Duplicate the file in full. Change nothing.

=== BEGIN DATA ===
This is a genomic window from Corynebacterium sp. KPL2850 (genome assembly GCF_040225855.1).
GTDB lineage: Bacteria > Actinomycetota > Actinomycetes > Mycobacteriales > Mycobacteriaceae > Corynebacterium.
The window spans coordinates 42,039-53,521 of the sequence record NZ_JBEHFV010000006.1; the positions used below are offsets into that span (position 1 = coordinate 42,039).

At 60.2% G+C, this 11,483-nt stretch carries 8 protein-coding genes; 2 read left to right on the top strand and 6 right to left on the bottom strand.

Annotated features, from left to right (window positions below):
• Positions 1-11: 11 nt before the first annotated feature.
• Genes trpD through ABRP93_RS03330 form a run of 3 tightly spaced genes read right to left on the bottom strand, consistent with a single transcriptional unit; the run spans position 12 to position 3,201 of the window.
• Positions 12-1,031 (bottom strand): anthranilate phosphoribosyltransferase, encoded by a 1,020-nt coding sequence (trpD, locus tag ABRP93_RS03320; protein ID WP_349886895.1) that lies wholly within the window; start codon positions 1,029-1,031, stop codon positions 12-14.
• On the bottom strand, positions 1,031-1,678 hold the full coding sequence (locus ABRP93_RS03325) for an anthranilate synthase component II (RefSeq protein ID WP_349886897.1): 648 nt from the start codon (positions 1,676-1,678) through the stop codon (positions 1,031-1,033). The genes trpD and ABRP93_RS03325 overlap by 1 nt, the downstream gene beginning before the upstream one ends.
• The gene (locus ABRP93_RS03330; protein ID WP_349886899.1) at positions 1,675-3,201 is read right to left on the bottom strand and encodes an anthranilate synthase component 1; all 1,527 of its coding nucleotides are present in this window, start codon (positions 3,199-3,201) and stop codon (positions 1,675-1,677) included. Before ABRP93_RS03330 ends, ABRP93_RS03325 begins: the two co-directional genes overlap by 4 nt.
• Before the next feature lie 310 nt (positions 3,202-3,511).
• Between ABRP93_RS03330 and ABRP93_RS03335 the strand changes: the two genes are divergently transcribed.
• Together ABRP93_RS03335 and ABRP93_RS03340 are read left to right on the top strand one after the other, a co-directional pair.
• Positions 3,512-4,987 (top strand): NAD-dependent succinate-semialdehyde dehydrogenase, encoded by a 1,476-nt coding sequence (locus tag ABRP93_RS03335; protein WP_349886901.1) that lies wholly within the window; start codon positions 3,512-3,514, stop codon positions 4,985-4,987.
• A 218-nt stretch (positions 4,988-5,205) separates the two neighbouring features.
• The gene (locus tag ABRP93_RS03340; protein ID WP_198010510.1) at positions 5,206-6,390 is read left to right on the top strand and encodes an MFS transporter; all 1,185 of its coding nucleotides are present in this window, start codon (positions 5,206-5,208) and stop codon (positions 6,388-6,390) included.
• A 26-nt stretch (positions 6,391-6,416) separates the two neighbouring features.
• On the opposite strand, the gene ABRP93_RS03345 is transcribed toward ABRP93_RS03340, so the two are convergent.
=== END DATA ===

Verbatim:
This is a genomic window from Corynebacterium sp. KPL2850 (genome assembly GCF_040225855.1).
GTDB lineage: Bacteria > Actinomycetota > Actinomycetes > Mycobacteriales > Mycobacteriaceae > Corynebacterium.
The window spans coordinates 42,039-53,521 of the sequence record NZ_JBEHFV010000006.1; the positions used below are offsets into that span (position 1 = coordinate 42,039).

At 60.2% G+C, this 11,483-nt stretch carries 8 protein-coding genes; 2 read left to right on the top strand and 6 right to left on the bottom strand.

Annotated features, from left to right (window positions below):
• Positions 1-11: 11 nt before the first annotated feature.
• Genes trpD through ABRP93_RS03330 form a run of 3 tightly spaced genes read right to left on the bottom strand, consistent with a single transcriptional unit; the run spans position 12 to position 3,201 of the window.
• Positions 12-1,031 (bottom strand): anthranilate phosphoribosyltransferase, encoded by a 1,020-nt coding sequence (trpD, locus tag ABRP93_RS03320; protein ID WP_349886895.1) that lies wholly within the window; start codon positions 1,029-1,031, stop codon positions 12-14.
• On the bottom strand, positions 1,031-1,678 hold the full coding sequence (locus ABRP93_RS03325) for an anthranilate synthase component II (RefSeq protein ID WP_349886897.1): 648 nt from the start codon (positions 1,676-1,678) through the stop codon (positions 1,031-1,033). The genes trpD and ABRP93_RS03325 overlap by 1 nt, the downstream gene beginning before the upstream one ends.
• The gene (locus ABRP93_RS03330; protein ID WP_349886899.1) at positions 1,675-3,201 is read right to left on the bottom strand and encodes an anthranilate synthase component 1; all 1,527 of its coding nucleotides are present in this window, start codon (positions 3,199-3,201) and stop codon (positions 1,675-1,677) included. Before ABRP93_RS03330 ends, ABRP93_RS03325 begins: the two co-directional genes overlap by 4 nt.
• Before the next feature lie 310 nt (positions 3,202-3,511).
• Between ABRP93_RS03330 and ABRP93_RS03335 the strand changes: the two genes are divergently transcribed.
• Together ABRP93_RS03335 and ABRP93_RS03340 are read left to right on the top strand one after the other, a co-directional pair.
• Positions 3,512-4,987 (top strand): NAD-dependent succinate-semialdehyde dehydrogenase, encoded by a 1,476-nt coding sequence (locus tag ABRP93_RS03335; protein WP_349886901.1) that lies wholly within the window; start codon positions 3,512-3,514, stop codon positions 4,985-4,987.
• A 218-nt stretch (positions 4,988-5,205) separates the two neighbouring features.
• The gene (locus tag ABRP93_RS03340; protein ID WP_198010510.1) at positions 5,206-6,390 is read left to right on the top strand and encodes an MFS transporter; all 1,185 of its coding nucleotides are present in this window, start codon (positions 5,206-5,208) and stop codon (positions 6,388-6,390) included.
• A 26-nt stretch (positions 6,391-6,416) separates the two neighbouring features.
• On the opposite strand, the gene ABRP93_RS03345 is transcribed toward ABRP93_RS03340, so the two are convergent.